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Leadership at Every Level

Leadership at Every Level

Leadership is easy when you're a manager, or an expert in a field, or a conference speaker! In a Kanban organisation, though, we "encourage acts of leadership at every level". In this talk we look at what it means to be a leader in the uncertain, changing and high-learning environment of software development. We learn about the importance of safety in encouraging others to lead and follow, and how to get that safety using both technical and human practices; the neccesity of a clear, compelling vision and provision of information on how we're achieving it; and the need to be able to solve awkward and difficult problems... especially the ones without easy answers.



May 17, 2019

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  1. @lunivore Liz Keogh @lunivore http://lizkeogh.com

  2. @lunivore

  3. Forbes: Top 10 qualities that make a great leader Honesty

    Delegate Communication Confidence Commitment Positive Attitude Creativity Intuition Inspire Approach @lunivore http://www.forbes.com/sites/tanyaprive/2012/12/19/ top-10-qualitiesthat-make-a-great-leader/
  4. @lunivore

  5. @lunivore Control Clarity Competence

  6. Dan Pink, “Drive” Autonomy Purpose Mastery @lunivore 6

  7. @lunivore

  8. @lunivore

  9. Stephen Bungay, “The Art of Action” @lunivore Intent Outcomes Plans

    Actions Effects Gap Knowledge Gap Alignment Gap More Controls More Instructions More Information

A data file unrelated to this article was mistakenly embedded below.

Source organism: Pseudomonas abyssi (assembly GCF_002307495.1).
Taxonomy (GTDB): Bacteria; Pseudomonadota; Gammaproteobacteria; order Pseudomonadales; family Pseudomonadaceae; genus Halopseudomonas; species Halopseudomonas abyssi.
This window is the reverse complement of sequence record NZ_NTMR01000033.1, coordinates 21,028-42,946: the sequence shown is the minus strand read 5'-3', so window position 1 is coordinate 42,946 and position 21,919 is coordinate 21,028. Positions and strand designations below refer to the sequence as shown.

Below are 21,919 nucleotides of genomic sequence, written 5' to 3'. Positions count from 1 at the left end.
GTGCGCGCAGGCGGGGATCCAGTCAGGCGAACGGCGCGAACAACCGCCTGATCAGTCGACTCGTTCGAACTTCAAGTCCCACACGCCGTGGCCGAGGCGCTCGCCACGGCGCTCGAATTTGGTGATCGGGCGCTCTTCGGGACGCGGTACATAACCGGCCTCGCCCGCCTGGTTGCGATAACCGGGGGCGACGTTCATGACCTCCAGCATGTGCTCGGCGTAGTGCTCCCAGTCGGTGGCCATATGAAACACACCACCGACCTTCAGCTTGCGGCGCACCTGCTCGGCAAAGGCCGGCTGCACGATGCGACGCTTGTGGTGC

10. @lunivore „Kein Operationsplan reicht mit einiger Sicherheit über das erste

    Zusammentreffen mit der feindlichen Hauptmacht hinaus.“
  11. @lunivore UCL Experiment: Snakes under rocks Find a snake? Get

    a shock! Varying probability of snakes Most stress at 50%
  12. “Scrum employs an iterative, incremental approach to optimize predictability and

    control risk.” - The Scrum Guide™ @lunivore
  13. “The ability of each Agile Release Train to routinely and

    predictably deliver value is a hallmark of a successful SAFe implementation.” - Introduction to SAFe® @lunivore
  14. Information Arrival @lunivore t Information Point at which most decisions

    are made
  15. “…a fundamental assumption… …a certain level of predictability and order

    exists in the world.“ - Dave Snowden, “A Leader’s Framework for Decision Making”, Harvard Business Review, 2007
  16. @lunivore Material in this slide is Copyright © 2017 Cognitive

    Edge Pte Ltd.. Used with kind permission. Commodities Differentiators Build on Spoilers The Innovation Cycle
  17. @lunivore Complicated Obvious Chaotic Complex analyse categorise probe act Material

    in this slide is Copyright © 2017 Cognitive Edge Pte Ltd.. Used with kind permission. Cynefin Complacency
  18. Estimating Complexity 5. Nobody has ever done it before 4.

    Someone outside the org has done it before 3. Someone in the org has done it before 2. Someone in the team has done it before 1. We all know how to do it.
  19. @lunivore 5 4 3 2 1 Cynefin

  20. A Wardley Map Simon Wardley CC-BY-SA 3.0

  21. Epiphany and Apophany @lunivore

  22. None
  23. @lunivore Diego Delso, delso.photo, License CC-BY-SA 4.0

  24. Muhammad Mahdi Karim, GDFL 1.2 Yathin S Krishnappa, CC-SA 3.0

  25. @lunivore Peter H. Wrege, CC-SA 3.0 African Bush Elephant African

    Forest Elephant Bigger 4 toenails on front, 3 on hind Smaller, darker 5 toenails on front, 4 on hind
  26. Early 19th Century, Brooklyn Museum

  27. Deliberate Discovery Assume ignorance Assume second order ignorance Optimize for

  28. Real Options Options have value Options expire Never commit early

    unless you know why
  29. None
  30. None
  31. Where are your commitments and investments? @lunivore Yearly budgeting cycle

    Up-front analysis work Work done but not in use High cost of making ready for use Regulatory requirements Quarterly / rolling budget Regulatory feedback Lightweight planning Small, frequent changes Great engineering, continuous deployment, culture of change